MOUNTAIN VIEW, CALIF.--- White House hopeful Sen. Barack Obama (D-Ill.) at a town hall meeting at the Google headquarters here plans to unveil a technology plan Wednesday describing how an Obama administration would bring a “new level of transparency” to public life. As a candidate, he still has some ways to go on that front himself.
Not on Obama’s public schedule today and Tuesday are three high end fund-raisers in northern California. While Obama released a list of his biggest bundlers on Tuesday—that’s more disclosure than you get from Sen. Hillary Rodham Clinton (D-N.Y.)—Obama is still not ready to bring out in the sunlight when they throw events for him.
Obama is not against publicizing some of his fund-raising activities—a low dollar event in San Francisco later today is on his schedule. Low dollar events fit more into the Obama grass roots narrative.
Not on Obama’s public schedule is a fund-raiser Steve Westly—the former California controller who ran for governor in 2006—is hosting for Obama today in Atherton after Obama's Google town hall. I do know from checking the superbundler list Obama released on Tuesday that Westly has raised at least $200,000 for Obama. Westly is a co-chair of Obama's California campaign.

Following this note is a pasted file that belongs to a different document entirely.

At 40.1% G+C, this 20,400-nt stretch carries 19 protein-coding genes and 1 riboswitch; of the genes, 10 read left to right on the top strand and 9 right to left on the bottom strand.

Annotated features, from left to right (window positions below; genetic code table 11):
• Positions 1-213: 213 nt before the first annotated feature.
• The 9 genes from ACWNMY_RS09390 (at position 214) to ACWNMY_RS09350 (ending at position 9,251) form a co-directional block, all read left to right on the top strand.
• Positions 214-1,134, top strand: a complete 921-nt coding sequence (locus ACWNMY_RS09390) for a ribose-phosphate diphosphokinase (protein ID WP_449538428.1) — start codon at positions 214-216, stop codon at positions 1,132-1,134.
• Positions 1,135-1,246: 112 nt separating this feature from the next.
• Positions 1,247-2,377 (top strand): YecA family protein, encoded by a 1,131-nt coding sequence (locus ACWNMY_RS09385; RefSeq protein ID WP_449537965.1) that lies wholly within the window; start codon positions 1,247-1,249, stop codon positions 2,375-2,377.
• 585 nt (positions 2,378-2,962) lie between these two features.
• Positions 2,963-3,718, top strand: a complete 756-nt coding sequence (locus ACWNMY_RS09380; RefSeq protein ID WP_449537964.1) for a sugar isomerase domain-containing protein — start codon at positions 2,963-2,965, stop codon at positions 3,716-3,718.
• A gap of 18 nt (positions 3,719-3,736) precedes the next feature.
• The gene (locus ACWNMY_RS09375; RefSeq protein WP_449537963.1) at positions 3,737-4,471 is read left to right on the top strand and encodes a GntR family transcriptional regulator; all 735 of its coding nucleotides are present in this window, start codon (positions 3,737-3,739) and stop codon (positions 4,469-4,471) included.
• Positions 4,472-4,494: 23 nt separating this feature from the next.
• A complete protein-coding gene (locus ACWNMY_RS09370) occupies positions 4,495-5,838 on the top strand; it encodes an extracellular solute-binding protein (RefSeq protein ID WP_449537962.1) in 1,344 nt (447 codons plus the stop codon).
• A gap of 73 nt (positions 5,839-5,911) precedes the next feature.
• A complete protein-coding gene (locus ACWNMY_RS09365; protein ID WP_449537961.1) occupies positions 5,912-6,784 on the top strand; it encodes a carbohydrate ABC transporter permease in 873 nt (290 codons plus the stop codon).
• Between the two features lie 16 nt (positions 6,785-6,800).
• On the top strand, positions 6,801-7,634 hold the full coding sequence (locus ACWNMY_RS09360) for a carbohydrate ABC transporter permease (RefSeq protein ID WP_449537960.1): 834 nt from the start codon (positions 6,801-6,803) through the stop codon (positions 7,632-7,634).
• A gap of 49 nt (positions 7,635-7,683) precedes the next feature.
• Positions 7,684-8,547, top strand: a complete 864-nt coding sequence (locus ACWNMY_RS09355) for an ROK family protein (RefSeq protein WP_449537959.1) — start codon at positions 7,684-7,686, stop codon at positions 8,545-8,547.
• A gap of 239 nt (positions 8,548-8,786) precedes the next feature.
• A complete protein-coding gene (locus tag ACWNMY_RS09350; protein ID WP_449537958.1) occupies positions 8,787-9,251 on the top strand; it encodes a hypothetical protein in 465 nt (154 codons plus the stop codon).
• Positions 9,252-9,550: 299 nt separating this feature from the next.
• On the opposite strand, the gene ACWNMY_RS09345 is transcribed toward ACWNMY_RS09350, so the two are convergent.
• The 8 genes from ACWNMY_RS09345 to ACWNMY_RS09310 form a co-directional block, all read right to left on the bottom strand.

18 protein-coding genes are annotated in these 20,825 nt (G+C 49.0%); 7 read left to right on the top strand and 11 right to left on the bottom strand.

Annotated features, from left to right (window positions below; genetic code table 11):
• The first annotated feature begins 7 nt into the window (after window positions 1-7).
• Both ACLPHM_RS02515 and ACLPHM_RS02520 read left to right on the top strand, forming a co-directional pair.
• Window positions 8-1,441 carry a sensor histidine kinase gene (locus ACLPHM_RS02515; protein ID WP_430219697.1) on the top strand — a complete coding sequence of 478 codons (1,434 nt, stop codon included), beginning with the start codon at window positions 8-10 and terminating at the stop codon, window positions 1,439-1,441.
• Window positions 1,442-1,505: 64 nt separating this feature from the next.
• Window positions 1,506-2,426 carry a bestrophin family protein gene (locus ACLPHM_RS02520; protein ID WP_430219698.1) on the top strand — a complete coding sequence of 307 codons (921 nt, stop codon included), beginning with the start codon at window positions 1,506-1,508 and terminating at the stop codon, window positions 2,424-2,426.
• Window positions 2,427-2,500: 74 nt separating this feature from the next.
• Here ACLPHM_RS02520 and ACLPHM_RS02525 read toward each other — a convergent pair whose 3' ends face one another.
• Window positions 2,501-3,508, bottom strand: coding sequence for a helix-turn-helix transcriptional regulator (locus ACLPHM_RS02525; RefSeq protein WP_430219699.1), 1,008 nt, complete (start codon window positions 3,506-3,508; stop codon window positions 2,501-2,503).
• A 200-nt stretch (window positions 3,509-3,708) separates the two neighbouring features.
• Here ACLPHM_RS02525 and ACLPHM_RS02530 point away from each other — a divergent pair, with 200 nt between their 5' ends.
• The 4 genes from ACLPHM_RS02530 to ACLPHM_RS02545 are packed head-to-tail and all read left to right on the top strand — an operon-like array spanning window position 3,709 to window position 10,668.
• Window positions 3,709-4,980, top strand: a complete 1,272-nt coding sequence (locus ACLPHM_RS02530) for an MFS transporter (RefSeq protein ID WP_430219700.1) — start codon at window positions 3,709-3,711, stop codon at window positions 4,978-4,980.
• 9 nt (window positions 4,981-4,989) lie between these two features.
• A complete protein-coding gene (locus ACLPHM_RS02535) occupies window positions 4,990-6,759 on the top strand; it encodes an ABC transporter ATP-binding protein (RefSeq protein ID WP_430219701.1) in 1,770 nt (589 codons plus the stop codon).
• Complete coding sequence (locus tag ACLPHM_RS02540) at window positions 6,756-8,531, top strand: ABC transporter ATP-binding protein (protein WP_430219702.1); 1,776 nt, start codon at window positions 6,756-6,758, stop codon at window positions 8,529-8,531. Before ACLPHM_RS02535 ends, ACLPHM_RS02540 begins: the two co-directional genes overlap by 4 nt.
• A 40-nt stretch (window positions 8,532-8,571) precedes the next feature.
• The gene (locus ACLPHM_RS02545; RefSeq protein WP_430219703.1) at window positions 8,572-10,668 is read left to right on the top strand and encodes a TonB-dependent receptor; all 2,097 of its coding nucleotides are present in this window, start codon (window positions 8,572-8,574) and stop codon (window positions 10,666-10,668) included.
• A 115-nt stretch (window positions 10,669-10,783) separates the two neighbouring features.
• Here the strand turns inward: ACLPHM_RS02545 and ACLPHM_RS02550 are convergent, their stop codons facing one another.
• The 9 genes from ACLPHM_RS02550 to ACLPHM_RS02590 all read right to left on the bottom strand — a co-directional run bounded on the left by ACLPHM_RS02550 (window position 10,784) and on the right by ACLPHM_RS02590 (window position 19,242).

Obama also was headlining a lunch in Tibourn—that’s in Marin County—hosted by Pam Hamamoto. Hat tip to Obama fund-raising director Julianna Smoot for providing the name after I inquired about the identity of the hostess. That's an encouraging move towards more transparency. Smoot herself is at this Google event, along with other bundlers. Last night (Tuesday) Obama picked up more checks in San Francisco at a dinner hosted by Steven Davis.
Obama’s campaign drew the line at the $200,000 level on their bundlers list. But within the group of elites there is even a more elite level —the members of Obama’s National Finance Council who have pledged to raise at least $250,000.
No presidential campaigns make public their major donor fund-raising activities; Obama, however, is the only one making government transparency a centerpiece of his campaign and he is slamming Clinton on secrecy.
By extension, one would think that Obama's pledges on government transparency could extend to transparency in a political campaign.